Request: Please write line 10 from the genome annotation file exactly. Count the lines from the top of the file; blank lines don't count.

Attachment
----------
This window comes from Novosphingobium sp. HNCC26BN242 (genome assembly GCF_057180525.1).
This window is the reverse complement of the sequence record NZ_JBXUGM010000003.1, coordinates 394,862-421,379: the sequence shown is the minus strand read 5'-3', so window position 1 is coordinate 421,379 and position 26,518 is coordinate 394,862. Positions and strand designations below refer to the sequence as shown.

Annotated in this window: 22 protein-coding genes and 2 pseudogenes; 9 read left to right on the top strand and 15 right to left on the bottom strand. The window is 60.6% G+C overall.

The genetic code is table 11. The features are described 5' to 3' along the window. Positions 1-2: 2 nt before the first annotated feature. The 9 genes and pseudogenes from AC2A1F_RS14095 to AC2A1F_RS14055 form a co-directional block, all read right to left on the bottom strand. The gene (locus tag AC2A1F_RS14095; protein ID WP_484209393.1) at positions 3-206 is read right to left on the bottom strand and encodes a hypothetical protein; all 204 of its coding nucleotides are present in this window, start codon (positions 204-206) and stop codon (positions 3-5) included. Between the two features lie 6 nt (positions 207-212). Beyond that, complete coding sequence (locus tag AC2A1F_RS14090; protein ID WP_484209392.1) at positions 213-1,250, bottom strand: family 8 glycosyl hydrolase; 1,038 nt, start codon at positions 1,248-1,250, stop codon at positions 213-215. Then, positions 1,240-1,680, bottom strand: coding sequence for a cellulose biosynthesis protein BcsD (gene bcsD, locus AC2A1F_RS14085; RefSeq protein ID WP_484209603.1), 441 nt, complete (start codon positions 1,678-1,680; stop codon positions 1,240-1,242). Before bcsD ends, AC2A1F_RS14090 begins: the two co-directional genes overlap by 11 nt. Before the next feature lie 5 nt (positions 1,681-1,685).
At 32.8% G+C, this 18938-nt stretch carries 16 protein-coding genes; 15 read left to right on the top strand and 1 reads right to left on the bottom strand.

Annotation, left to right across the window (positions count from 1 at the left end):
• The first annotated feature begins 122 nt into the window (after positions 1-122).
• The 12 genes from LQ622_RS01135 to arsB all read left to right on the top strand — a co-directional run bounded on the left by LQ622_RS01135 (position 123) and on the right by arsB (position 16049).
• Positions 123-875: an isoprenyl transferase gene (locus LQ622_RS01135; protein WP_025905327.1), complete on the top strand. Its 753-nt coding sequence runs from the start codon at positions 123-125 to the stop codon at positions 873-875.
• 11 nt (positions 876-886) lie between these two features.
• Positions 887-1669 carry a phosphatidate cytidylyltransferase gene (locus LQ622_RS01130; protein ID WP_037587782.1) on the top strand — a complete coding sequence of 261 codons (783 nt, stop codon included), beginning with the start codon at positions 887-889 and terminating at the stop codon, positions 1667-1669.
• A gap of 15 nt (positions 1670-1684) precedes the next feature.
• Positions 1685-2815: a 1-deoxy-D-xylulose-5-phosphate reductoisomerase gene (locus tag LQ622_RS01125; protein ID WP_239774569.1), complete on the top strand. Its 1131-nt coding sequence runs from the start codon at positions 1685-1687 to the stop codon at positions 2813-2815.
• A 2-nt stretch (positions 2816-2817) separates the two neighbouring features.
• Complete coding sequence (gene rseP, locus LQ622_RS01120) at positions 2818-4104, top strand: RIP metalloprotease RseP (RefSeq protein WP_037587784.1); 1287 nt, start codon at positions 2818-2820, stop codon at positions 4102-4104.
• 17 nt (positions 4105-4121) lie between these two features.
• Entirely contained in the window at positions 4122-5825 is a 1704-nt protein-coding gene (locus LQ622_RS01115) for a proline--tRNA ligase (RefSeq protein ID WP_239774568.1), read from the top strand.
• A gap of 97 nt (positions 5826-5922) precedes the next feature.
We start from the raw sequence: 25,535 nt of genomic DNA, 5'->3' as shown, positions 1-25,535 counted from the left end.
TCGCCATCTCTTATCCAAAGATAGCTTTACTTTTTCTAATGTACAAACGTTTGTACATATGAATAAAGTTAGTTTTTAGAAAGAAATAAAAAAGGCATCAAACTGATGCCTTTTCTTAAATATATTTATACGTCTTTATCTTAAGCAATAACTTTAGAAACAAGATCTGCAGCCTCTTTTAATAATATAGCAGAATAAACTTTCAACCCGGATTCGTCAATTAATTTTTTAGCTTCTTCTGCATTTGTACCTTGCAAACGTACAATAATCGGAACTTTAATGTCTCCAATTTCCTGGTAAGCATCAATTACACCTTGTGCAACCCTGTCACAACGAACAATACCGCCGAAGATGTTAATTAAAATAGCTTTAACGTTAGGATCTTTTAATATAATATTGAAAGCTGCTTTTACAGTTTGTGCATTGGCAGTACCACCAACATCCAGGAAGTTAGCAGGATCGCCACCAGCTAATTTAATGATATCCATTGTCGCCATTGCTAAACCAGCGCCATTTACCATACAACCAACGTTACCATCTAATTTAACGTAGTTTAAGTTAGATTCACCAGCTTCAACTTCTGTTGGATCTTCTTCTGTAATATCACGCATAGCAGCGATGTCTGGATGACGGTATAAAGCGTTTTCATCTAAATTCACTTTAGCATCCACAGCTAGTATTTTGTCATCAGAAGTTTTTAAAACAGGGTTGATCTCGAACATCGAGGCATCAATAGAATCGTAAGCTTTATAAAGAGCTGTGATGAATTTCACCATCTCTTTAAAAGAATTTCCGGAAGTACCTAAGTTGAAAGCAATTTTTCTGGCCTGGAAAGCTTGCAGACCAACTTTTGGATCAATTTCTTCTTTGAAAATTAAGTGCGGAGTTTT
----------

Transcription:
• 11 nt (positions 876-886) lie between these two features.